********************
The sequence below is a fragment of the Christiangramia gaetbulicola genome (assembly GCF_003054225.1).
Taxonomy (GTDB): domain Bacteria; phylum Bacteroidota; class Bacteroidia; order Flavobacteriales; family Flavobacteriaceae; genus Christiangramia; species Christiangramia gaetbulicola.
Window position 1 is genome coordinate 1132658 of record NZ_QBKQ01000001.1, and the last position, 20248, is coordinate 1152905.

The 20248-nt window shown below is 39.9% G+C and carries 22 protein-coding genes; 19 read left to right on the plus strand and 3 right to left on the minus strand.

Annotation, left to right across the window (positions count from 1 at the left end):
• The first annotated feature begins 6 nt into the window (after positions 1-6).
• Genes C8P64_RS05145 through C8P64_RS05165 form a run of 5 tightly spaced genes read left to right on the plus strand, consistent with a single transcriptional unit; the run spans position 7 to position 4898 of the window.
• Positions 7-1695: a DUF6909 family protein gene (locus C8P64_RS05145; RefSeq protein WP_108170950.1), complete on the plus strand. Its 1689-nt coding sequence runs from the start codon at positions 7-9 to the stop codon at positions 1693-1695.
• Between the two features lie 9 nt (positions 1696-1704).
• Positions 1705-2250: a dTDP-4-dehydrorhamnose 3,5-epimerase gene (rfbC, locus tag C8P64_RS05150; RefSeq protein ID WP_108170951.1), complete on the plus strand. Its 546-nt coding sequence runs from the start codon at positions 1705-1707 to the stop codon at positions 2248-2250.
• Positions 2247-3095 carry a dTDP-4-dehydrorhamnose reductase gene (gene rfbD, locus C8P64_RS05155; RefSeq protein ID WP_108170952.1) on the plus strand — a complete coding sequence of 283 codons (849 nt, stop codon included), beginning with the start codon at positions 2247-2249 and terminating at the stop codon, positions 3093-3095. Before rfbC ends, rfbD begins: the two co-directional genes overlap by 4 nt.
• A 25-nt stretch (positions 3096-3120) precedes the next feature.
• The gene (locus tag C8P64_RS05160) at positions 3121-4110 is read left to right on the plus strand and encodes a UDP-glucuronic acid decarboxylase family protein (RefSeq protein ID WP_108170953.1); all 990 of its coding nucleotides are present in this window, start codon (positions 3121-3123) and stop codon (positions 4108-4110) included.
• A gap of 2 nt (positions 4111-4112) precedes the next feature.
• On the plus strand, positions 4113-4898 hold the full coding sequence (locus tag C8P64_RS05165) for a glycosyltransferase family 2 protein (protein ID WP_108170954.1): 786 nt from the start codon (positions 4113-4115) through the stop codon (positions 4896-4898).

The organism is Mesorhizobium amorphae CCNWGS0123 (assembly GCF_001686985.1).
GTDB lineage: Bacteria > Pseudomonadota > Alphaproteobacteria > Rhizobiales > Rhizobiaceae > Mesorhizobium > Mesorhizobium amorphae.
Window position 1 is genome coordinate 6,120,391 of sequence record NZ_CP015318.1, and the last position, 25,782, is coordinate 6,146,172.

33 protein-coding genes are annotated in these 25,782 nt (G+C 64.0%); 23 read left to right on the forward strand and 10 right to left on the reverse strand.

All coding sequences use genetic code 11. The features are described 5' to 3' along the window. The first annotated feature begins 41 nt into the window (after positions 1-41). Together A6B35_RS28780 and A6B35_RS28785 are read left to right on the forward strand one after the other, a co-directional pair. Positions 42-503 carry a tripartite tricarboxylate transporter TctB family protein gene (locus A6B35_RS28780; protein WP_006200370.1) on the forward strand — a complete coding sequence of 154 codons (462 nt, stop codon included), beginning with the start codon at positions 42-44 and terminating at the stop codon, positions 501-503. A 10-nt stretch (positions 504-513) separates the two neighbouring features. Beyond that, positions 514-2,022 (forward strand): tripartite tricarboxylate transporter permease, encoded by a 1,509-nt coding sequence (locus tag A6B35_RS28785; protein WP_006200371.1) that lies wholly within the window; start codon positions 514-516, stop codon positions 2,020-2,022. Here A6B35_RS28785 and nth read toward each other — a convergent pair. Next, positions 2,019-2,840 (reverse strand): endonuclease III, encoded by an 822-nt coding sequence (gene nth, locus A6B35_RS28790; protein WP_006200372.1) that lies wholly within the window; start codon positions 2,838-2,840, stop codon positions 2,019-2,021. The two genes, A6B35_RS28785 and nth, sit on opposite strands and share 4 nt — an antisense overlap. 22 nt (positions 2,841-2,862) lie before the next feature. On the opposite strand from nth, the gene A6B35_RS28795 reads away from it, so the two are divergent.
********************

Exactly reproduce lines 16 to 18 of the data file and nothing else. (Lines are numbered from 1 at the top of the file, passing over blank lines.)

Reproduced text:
The organism is Mesorhizobium amorphae CCNWGS0123 (assembly GCF_001686985.1).
GTDB lineage: Bacteria > Pseudomonadota > Alphaproteobacteria > Rhizobiales > Rhizobiaceae > Mesorhizobium > Mesorhizobium amorphae.
Window position 1 is genome coordinate 6,120,391 of sequence record NZ_CP015318.1, and the last position, 25,782, is coordinate 6,146,172.